The Government has announced plans to hike the price of driving, adding 9 cents a litre to the price of petrol by 2015, and Hamilton people say it's not cricket.
In each of the next three years, the Government will impose a 3 cents a litre rise to the excise tax component of petrol.
Norton Road Automotive owner Brian Jones said the Government is hitting consumers too hard with too many taxes, and it is unfair.
"They're taxing taxes on top of taxes," he said. "As a private enterprise, we'd get done for that."
Alert Group Waikato and Bay of Plenty regional manager Andy Collins said that both Red Cabs in Hamilton and Taxi Cabs in Tauranga would eventually have to pass this cost on to the customer.
"It certainly impacts on the bottom line for the owner-operators," he said. "We certainly would be looking at adjusting the fares, not straight away but further down the line. At the end of the day everyone's in business to make some sort of profit."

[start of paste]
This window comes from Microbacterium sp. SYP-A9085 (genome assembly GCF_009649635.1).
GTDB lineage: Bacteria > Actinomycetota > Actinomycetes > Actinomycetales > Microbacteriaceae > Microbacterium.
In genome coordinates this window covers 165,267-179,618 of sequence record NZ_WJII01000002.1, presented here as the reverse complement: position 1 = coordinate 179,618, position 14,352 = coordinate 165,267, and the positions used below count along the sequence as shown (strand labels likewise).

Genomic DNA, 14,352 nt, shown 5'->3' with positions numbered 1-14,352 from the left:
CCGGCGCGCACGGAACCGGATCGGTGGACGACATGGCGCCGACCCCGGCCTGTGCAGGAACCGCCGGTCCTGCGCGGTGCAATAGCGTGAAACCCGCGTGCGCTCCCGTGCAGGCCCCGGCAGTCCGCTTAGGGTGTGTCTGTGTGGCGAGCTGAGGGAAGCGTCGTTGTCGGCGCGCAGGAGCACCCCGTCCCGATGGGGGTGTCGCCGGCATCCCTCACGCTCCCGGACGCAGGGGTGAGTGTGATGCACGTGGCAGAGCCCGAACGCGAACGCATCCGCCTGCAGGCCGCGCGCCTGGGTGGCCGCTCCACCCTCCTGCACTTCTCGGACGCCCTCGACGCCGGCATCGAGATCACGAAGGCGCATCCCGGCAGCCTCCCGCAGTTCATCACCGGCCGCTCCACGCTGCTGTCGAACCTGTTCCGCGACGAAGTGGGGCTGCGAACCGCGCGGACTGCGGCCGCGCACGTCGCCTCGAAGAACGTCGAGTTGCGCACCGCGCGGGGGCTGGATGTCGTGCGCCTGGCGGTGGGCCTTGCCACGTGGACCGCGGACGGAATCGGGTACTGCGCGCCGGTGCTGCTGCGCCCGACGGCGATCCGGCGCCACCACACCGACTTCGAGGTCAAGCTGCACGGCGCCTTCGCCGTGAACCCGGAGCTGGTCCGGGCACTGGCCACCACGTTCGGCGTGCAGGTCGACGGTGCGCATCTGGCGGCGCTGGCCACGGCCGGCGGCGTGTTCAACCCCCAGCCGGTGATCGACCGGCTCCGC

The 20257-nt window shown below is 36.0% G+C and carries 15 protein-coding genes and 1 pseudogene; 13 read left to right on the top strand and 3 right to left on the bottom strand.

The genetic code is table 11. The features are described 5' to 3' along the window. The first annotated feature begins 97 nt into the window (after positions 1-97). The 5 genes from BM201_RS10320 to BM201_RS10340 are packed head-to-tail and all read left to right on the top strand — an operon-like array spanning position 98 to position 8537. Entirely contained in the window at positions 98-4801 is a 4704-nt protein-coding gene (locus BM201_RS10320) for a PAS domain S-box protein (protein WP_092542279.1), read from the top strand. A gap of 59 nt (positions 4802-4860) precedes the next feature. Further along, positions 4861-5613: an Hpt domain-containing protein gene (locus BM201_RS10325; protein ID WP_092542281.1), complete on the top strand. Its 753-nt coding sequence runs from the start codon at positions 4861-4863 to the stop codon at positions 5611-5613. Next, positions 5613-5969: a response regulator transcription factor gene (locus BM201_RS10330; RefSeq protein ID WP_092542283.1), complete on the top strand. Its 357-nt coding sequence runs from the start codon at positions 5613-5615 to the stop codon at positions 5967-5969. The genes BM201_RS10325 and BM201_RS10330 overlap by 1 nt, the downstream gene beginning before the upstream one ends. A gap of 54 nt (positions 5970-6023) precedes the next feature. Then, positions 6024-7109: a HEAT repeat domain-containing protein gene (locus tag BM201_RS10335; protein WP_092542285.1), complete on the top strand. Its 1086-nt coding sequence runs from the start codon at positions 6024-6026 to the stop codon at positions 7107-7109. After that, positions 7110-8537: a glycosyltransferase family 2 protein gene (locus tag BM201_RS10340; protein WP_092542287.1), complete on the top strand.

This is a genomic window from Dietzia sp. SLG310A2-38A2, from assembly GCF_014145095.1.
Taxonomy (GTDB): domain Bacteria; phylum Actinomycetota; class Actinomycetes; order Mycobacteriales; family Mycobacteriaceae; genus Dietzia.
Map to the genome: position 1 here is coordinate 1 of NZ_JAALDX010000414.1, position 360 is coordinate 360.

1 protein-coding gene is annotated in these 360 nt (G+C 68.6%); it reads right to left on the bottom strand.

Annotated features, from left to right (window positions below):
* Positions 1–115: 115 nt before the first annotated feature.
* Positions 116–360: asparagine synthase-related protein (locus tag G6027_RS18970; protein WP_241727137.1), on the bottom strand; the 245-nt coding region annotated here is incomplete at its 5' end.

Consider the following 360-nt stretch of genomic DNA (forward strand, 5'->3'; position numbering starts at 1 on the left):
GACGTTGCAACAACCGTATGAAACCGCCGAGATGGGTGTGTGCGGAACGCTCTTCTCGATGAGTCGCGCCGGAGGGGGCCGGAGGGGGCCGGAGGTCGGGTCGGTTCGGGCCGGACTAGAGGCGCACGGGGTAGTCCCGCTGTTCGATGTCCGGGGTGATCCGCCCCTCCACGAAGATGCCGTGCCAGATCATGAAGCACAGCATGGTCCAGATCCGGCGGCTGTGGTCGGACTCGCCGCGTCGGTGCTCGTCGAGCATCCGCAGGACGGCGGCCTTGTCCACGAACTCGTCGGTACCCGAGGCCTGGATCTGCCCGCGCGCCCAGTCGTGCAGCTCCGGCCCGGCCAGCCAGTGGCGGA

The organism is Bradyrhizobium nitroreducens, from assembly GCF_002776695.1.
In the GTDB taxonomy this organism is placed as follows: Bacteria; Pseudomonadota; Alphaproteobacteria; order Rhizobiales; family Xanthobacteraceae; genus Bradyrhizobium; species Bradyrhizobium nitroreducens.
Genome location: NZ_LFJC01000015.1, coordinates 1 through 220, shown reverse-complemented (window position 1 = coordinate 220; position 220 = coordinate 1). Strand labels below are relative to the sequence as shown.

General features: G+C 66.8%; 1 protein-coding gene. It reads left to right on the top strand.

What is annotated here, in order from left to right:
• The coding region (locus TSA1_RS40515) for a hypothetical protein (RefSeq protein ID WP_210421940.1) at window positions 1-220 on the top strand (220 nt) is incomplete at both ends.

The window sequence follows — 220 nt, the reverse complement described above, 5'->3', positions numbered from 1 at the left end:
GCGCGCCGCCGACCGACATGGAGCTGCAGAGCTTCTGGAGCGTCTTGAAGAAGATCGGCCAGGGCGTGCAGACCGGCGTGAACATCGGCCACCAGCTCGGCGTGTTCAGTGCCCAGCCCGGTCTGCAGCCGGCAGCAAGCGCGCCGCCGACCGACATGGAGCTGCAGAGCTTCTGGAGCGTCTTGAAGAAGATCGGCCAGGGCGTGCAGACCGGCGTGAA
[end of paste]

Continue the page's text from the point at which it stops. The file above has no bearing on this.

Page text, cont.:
Mr Collins believed the Government was taking the easy way out by hiking petrol prices rather than looking at other options.
"I don't think it is fair . . . A toll or something like that could be a more equitable way of doing it.
"It certainly seems the easier option a lot of the time - putting on taxes," he said.
Hamilton resident Mike Gerrand said he also thought the Government should be looking at putting toll roads in place to pay for roads, rather than charging a larger percentage of people, the majority of which will not use the roads.
"I'd rather not pay for something that I'm not going to use," he said.
Each 1 cent added to the pump price of petrol adds about $15 to the annual running cost for the average motorist.
Transport Minister Gerry Brownlee said the excise tax rise, which will be matched by higher road-user charges on diesel, was required to deliver the roads of national significance (Rons), and maintain the value of the Land Transport Fund.
"These latest increases will also achieve that, and allow for continuing investment in the Government's state highway building programme and other transport projects," he said.
But Labour leader David Shearer said that Mr Brownlee and the National Party are out of ideas for reaching their surplus.
"National's promise on the surplus is too big to break. It has to get there. But it's forecast to get there with a razor-thin margin of just $66 million by cutting jobs, selling assets and raising prices at the petrol pumps," he said
Mr Shearer said the Government should not be rubbing salt into the economic wounds of our citizens.
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